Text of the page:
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dc.contributor.authorLai, Xiaoni
dc.date.accessioned2015-06-04 15:08:37 (GMT)
dc.date.available2015-06-04 15:08:37 (GMT)
dc.date.issued2015-06-04
dc.date.submitted2015
dc.identifier.urihttp://hdl.handle.net/10012/9413
dc.description.abstractA model of the feature-oriented requirements of a software system usually contains a large number of non-trivial features; each feature may have unintended interactions with other features. It may be difficult to comprehend or verify such a model. Model slicing is a useful approach to overcome such a challenge by enabling views of models of individual features that preserve feature interactions. Model slicing evolves from traditional program slicing; it is a technique to extract a sub-model from the original model with respect to a slicing criterion. In this thesis we focus on one type of model: state-based models (SBMs). Because of the difference in granularity between programs and SBMs, as well as the difficulty of maintaining well-formedness of a sliced SBM, SBM slicing is much more challenging than program slicing. Among a diverse range of slicing approaches, dependence-based slicing is the most popular; it relies on the computation of dependence relations among states and transitions in order to determine which model elements of the original model must be in the slice and which can be omitted. We present a workflow and tool for automatically constructing a feature-based slice from a feature-oriented state-machine model of the requirements of a software system. Each feature in the model is modeled as a complete state-transition machine called a feature-oriented state machine (FOSM). The workflow consists of two tasks—a preprocessing task and a slicing task. The preprocessing task mainly computes three types of dependences: hierarchy dependence (HD), which represents the state hierarchy relation among states in the original model; data dependence (DD), which captures the define-use relationship among transitions with respect to a variable; and control dependence (CD), which captures the notion of whether one state can affect the execution of another state or transition. The slicing task forks off multiple slicing processes; each process considers one of the FOSMs as the feature of interest (FOI)—which is the slicing criterion—and the rest of FOSMs as the rest of the system (ROS)—which is to be sliced. Each slicing process constructs a sliced model to preserve the portion of the ROS that interacts with the FOI. The construction process is multi-staged; it firstly identifies an initial set of transitions in the ROS that directly affect the FOI; it then finds more states and transitions in the transitive closure of dependences; and it eventually restructures the model to further reduce the model size and maintain its well-formedness property. We provide a correctness proof that shows that the resulting sliced models simulate the original model, by proving that an execution step of a given execution trace in the original model can always be projected to an execution step of at least one execution trace in the sliced model. Our proposed slicing workflow has been implemented in a tool called FormlSlicer. We conducted an empirical evaluation that demonstrates that, on average, the ROS of a sliced model has 23.0% of states, 15.7% of transitions, 32.8% of regions and 19.3% of variables of the ROS of the original model.en_US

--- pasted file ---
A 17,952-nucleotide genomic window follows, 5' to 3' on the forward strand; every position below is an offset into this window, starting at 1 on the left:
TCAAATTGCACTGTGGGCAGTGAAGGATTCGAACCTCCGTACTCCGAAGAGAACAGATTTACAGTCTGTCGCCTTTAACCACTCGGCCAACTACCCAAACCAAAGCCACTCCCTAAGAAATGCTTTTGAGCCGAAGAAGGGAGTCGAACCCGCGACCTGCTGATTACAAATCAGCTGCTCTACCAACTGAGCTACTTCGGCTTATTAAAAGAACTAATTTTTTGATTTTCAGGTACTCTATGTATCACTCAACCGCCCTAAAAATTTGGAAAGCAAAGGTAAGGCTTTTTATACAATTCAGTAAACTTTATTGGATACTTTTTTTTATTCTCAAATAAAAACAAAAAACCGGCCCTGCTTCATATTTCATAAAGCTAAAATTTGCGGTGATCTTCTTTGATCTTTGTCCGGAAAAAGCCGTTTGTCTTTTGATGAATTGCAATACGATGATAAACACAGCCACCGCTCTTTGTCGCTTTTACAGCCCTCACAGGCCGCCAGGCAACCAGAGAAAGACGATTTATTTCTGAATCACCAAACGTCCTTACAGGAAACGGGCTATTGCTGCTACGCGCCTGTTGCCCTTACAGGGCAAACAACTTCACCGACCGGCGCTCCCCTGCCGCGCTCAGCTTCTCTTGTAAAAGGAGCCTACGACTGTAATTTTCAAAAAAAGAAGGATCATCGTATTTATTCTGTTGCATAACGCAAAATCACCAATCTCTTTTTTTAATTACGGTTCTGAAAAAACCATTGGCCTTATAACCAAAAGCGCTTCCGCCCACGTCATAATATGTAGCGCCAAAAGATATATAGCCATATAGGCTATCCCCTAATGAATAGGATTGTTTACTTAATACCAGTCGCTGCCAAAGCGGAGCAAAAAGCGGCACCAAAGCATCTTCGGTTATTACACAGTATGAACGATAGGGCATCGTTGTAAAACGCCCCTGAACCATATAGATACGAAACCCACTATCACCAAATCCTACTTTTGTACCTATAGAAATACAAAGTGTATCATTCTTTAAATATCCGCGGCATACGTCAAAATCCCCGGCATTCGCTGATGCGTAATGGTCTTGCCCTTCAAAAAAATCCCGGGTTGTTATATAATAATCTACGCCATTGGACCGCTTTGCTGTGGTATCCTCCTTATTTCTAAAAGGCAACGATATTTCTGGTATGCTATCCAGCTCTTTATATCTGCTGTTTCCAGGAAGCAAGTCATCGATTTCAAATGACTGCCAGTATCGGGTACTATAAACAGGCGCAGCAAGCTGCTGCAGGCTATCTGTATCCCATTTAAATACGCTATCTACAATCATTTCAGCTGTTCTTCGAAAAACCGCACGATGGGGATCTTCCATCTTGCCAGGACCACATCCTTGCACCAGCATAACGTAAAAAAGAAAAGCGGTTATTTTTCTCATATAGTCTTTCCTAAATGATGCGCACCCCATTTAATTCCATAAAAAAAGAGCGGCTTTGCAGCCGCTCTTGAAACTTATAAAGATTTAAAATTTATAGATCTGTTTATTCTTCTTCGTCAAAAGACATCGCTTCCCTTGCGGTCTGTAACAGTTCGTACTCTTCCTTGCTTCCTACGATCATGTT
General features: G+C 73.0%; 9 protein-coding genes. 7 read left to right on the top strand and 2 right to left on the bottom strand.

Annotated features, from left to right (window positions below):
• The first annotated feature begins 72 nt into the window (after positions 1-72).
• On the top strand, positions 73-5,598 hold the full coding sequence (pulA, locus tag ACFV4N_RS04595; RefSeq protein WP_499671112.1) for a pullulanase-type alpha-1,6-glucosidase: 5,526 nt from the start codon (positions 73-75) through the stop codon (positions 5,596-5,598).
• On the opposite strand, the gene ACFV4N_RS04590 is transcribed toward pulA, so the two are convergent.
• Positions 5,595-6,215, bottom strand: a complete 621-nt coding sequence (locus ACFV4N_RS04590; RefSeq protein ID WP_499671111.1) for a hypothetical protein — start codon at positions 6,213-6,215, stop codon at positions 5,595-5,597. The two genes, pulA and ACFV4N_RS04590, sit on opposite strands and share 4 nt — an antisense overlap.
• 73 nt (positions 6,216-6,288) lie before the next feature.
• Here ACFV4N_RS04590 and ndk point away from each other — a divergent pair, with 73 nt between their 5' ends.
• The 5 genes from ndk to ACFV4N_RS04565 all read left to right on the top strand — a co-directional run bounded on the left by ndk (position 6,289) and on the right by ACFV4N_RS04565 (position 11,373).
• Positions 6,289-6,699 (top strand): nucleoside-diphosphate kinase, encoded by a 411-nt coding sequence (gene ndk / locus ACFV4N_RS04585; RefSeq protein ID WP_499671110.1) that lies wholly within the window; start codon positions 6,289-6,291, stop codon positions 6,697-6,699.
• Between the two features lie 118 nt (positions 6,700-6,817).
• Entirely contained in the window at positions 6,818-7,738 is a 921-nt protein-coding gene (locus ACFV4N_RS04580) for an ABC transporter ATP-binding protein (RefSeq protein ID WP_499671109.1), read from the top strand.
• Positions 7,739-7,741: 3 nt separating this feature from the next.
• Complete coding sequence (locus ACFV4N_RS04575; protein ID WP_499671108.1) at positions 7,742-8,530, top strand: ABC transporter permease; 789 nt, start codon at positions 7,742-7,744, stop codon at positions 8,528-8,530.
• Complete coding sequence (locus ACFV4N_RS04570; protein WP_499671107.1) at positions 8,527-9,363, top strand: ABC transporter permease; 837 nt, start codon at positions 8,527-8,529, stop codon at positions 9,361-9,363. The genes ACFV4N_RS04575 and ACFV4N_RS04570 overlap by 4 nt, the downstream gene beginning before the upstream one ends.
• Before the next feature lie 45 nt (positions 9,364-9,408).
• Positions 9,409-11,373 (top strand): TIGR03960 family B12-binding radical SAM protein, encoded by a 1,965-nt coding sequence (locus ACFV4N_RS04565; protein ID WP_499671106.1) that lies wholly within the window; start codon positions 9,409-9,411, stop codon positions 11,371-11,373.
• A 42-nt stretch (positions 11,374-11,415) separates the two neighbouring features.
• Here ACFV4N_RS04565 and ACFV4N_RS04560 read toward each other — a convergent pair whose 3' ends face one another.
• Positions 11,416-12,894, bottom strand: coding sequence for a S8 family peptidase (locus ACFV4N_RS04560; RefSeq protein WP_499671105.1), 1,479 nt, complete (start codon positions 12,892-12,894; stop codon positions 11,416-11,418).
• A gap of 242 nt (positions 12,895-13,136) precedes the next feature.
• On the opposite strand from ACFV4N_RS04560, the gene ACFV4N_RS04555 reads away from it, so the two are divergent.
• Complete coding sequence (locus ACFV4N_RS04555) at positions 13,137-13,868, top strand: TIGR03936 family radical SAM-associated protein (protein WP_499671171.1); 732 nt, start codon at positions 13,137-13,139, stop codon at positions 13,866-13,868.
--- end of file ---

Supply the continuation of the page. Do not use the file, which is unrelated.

dc.language.isoenen_US
dc.publisherUniversity of Waterlooen
dc.subjectsoftware requirementsen_US
dc.subjectfeature interactionsen_US
dc.subjectstate machinesen_US
dc.subjectmodel-based engineeringen_US
dc.subjectmodel slicingen_US
dc.titleFormlSlicer: A Model Slicing Tool for Feature-rich State-machine Modelsen_US
dc.typeMaster Thesisen
dc.pendingfalse
dc.subject.programComputer Scienceen_US
uws-etd.degree.departmentSchool of Computer Scienceen
uws-etd.degreeMaster of Mathematicsen
uws.typeOfResourceTexten
uws.peerReviewStatusUnrevieweden
uws.scholarLevelGraduateen


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